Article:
How it unfolded: The political assassination of Alan Kelly

Kelly had been "detached" for some time and the loss of key advisors left him isolated in his role
How it unfolded: The political assassination of Alan Kelly

Photo: Sam Boal/

In 2015, during his tenure as Speaker of the US House of Representatives, Ohio congressman John Boehner said of leadership: "A leader without followers is simply a man taking a walk."

The political assassination of Alan Kelly by his own party on Wednesday was the result of months of internal strife, fuelled by an irrevocable disconnect between the leader and his troops.

Unhappy with their stagnant poll ratings, but more crucially by Kelly's lack of desire or ability to progress the party's social democratic vision, there was dissension in the ranks.

"They weren't happy with his style, they have been talking amongst themselves for a long time," a source said.

It has been noted, however, that unlike the previous administration which involved "backstabbing and people constantly talking behind each others' backs", issues had been raised with the leader and his approach was openly questioned on a number of matters.

"He listened, he tried to keep everyone happy, but obviously that didn't work".

A meeting was called on Thursday of last week to allow TDs and senators to air their grievances on how they felt the party was being run.

We understand that Kelly initially resisted going to that meeting. Fearing some kind of an ambush, he said he'd meet people individually in his office.

This response “was received very poorly," one TD says.

TD Ivana Bacik (centre-left) consoles former Labour Party leader Alan Kelly's after his resignation speech outside Leinster House.
TD Ivana Bacik (centre-left) consoles former Labour Party leader Alan Kelly's after his resignation speech outside Leinster House.

Called for 1pm on Thursday, the emergency meeting to allow "Alan to hear what everyone thought" ended abruptly at 1.55pm with Kelly indignant and his party colleagues determined to oust him.

At the meeting, each member of the parliamentary party spoke at length about their concerns about his leadership style, including those Alan Kelly counted as his closest supporters.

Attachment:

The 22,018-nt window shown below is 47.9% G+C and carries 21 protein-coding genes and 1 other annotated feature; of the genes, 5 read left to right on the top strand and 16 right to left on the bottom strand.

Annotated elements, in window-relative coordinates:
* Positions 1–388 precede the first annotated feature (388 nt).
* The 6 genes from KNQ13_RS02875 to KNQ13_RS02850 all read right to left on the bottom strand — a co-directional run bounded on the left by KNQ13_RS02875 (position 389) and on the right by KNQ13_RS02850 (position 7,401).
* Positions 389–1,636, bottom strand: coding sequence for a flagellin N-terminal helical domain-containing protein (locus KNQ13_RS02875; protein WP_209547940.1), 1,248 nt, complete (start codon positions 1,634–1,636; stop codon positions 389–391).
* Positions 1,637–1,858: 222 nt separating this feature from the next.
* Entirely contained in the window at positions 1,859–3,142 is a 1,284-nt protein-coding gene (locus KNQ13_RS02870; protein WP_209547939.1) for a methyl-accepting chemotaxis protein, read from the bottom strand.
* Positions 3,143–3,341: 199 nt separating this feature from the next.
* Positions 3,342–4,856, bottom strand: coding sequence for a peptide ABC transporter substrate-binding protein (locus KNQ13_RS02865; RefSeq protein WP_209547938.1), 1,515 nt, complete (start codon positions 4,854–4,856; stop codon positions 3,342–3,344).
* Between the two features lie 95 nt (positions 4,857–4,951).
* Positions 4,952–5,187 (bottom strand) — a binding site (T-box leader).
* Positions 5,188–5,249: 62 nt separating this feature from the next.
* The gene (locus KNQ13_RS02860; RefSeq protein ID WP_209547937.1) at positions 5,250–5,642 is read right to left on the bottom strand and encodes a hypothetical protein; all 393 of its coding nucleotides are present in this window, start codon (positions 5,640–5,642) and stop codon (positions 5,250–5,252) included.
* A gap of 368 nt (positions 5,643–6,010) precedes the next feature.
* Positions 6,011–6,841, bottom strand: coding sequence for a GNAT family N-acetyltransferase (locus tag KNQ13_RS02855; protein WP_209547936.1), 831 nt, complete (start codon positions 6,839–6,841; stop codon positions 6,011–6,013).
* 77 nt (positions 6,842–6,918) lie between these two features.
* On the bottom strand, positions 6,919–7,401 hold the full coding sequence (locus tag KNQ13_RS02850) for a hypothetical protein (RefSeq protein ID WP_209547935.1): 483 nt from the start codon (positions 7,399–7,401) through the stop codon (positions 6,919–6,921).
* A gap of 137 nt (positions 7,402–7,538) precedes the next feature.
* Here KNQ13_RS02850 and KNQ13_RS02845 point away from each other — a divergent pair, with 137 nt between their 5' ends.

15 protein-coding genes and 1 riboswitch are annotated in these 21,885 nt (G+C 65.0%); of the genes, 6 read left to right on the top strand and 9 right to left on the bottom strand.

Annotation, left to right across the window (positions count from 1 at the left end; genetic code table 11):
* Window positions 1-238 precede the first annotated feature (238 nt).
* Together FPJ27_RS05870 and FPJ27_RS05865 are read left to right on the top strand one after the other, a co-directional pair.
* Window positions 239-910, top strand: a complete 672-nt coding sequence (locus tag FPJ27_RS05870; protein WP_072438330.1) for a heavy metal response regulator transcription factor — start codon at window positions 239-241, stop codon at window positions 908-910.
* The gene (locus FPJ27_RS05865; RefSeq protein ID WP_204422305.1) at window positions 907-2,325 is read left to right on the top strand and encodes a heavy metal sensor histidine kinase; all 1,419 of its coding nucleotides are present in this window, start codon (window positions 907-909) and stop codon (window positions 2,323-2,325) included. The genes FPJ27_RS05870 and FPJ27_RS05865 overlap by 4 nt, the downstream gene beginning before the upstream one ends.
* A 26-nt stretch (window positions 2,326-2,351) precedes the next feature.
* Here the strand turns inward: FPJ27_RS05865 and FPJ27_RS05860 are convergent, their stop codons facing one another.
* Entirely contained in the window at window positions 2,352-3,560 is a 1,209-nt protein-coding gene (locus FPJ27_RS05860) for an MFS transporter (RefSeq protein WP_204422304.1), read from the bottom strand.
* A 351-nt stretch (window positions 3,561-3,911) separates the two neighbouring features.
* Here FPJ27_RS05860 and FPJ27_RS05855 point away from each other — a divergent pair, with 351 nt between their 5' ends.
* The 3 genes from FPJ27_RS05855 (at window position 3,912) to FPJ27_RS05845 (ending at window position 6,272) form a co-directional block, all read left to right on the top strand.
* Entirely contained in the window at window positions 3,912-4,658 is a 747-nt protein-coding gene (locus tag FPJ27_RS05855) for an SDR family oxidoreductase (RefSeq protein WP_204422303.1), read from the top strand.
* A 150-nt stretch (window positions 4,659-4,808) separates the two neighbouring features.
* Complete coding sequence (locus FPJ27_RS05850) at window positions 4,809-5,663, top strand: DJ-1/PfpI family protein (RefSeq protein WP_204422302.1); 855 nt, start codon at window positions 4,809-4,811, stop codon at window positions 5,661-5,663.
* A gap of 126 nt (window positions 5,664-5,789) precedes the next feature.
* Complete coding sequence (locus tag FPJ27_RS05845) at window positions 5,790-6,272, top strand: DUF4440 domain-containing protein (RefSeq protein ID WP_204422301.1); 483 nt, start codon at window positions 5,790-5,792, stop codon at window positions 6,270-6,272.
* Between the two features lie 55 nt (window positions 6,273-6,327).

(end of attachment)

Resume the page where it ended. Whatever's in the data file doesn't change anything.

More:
There were concerns about his personal leadership style and the culture within the party emanating from his office, sources have told us, saying: "Everybody was very honest with him, and absolutely none of the concerns were about polling." 

One source said Mr Kelly "got upset" and cried during the meeting, leading others, including Marie Sherlock, to get upset as well.

The tone and tenor of Mr Kelly's defiant response to his colleagues spelt the end of his leadership.

He failed to address any of the central allegations, sources say, and as a result, his authority over his party immediately evaporated.

“The collective room was lost, and he knew he had no authority,” one source said. "When that meeting ended, we were immediately talking about the next leader."

Another said: “It was bad, it was really bad. People were in some way shocked by his response, but it stiffened a building resolve that the party needed to move on.” 

Several sources have said that the unrest within the party had more to do with Kelly's “aloof” but abrasive style of leadership which was not very collegiate.

In the wake of the fractious meeting, there were "lots" of conversations, WhatsApp messages, and calls over the weekend.

Senior sources said that Mr Kelly "probably" could have rescued his position over the weekend, but did not make attempts to mend fences by calling TDs and senators.

"We found it very difficult to hold it together over the weekend, trying to be disciplined; no one said a word over the weekend, and I think he found some relief it didn't leak," one TD said. "We were asking him to genuinely reflect, one of us easily could've leaked it and forced him to go, but we didn't."